My Hope as a Mother After the Orlando Tragedy

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I’m still reeling from the tragedy in Orlando. Powerless, frightened, sickened, frustrated, and devastated. These are all words that aim to describe how I feel. But there are no words to truly convey how the surviving victims and their loved ones feel. My heart simply aches for our country.

Where is our future headed?

We know the facts. That this was the deadliest mass shooting in U.S. history. That 49 were killed and 53 more were injured. That the killer easily obtained an assault rifle despite his history with the FBI. That there have been 141 mass shootings (more than 4 people involved) in 2016 already.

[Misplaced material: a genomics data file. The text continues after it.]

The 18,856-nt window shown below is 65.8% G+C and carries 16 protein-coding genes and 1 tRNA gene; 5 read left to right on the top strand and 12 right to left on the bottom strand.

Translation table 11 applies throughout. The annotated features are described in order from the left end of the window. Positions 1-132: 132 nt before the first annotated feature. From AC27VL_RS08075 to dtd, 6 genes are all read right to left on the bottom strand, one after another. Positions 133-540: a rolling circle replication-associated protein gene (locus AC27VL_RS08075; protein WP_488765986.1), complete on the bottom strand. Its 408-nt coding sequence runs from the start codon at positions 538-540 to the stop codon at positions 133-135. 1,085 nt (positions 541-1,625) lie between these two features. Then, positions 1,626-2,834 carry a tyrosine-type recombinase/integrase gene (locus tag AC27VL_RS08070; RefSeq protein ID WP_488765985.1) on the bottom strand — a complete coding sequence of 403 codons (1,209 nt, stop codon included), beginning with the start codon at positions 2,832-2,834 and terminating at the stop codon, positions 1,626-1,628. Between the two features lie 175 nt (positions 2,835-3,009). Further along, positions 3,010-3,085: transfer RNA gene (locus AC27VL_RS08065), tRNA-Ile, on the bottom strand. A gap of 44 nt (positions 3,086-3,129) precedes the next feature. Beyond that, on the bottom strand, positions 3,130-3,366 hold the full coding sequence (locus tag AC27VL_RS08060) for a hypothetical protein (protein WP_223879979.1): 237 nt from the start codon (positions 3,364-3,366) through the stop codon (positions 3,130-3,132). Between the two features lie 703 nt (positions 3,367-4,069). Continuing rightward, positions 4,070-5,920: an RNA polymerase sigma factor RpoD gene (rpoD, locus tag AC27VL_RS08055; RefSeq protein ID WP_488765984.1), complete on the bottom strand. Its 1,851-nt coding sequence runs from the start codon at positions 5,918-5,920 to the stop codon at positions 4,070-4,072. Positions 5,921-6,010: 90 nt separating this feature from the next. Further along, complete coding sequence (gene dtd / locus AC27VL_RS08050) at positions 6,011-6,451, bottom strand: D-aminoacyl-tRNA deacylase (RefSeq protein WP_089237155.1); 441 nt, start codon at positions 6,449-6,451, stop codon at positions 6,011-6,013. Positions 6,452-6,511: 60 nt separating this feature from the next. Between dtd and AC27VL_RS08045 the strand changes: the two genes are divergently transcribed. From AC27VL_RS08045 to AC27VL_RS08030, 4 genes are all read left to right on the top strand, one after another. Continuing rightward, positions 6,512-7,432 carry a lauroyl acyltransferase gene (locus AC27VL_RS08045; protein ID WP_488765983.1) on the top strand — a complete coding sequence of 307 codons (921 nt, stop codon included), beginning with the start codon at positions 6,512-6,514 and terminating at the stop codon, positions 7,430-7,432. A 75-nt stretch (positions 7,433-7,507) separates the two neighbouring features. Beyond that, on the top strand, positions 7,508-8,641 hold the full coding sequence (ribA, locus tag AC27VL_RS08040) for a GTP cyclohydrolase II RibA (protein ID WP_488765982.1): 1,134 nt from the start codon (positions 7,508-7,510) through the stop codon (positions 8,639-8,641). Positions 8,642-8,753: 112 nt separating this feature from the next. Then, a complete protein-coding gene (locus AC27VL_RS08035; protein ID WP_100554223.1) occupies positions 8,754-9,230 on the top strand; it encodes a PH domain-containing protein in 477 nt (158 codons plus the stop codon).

But what makes a tragedy so tragic is the fact that the consequences leave us with a hole that no statistic, justification, apology, speech, vigil, or prayer can fill. How many more holes can our country take before we are so fragile we crumble?

Many people question why one would choose to bring a child into such a scary world. To me, as a mother, that answer is simple. Each and every child is a hope for our future. Each boy and girl has the potential to create change – every little act of kindness as the potential to domino into a life altering change.

As a mother, I look into my innocent baby’s eyes and hope that he will be one of the good ones. I hope that he will always choose love. Hope is a powerful weapon. But it takes more than hope. It takes action – from us all.

Love is not a singular activity. In order to bring change we must act together. As a society we must love one another, help one another, accept one another.

Teaching acceptance, kindness, and love start at home. As a mother I aim to teach my children these basic moral codes. I promise to tell and show my children how to choose love every day.